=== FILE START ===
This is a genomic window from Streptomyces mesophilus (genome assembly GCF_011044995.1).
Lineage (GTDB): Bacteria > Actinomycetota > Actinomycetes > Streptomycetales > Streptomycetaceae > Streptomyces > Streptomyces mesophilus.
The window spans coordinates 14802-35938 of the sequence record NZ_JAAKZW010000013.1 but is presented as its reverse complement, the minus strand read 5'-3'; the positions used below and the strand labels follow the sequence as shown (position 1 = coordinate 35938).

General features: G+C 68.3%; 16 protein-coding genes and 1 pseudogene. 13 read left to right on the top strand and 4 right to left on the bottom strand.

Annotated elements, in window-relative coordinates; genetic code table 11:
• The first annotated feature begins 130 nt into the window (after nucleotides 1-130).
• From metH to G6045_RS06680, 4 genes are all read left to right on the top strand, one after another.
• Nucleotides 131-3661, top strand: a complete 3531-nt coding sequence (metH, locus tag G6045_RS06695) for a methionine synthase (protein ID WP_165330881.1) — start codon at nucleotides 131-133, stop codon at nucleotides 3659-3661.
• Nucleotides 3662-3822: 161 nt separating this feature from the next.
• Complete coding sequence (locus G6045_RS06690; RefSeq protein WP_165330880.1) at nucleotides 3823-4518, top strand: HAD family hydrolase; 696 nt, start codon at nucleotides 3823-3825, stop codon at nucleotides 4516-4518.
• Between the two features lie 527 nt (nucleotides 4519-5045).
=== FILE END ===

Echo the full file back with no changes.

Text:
This is a genomic window from Streptomyces mesophilus (genome assembly GCF_011044995.1).
Lineage (GTDB): Bacteria > Actinomycetota > Actinomycetes > Streptomycetales > Streptomycetaceae > Streptomyces > Streptomyces mesophilus.
The window spans coordinates 14802-35938 of the sequence record NZ_JAAKZW010000013.1 but is presented as its reverse complement, the minus strand read 5'-3'; the positions used below and the strand labels follow the sequence as shown (position 1 = coordinate 35938).

General features: G+C 68.3%; 16 protein-coding genes and 1 pseudogene. 13 read left to right on the top strand and 4 right to left on the bottom strand.

Annotated elements, in window-relative coordinates; genetic code table 11:
• The first annotated feature begins 130 nt into the window (after nucleotides 1-130).
• From metH to G6045_RS06680, 4 genes are all read left to right on the top strand, one after another.
• Nucleotides 131-3661, top strand: a complete 3531-nt coding sequence (metH, locus tag G6045_RS06695) for a methionine synthase (protein ID WP_165330881.1) — start codon at nucleotides 131-133, stop codon at nucleotides 3659-3661.
• Nucleotides 3662-3822: 161 nt separating this feature from the next.
• Complete coding sequence (locus G6045_RS06690; RefSeq protein WP_165330880.1) at nucleotides 3823-4518, top strand: HAD family hydrolase; 696 nt, start codon at nucleotides 3823-3825, stop codon at nucleotides 4516-4518.
• Between the two features lie 527 nt (nucleotides 4519-5045).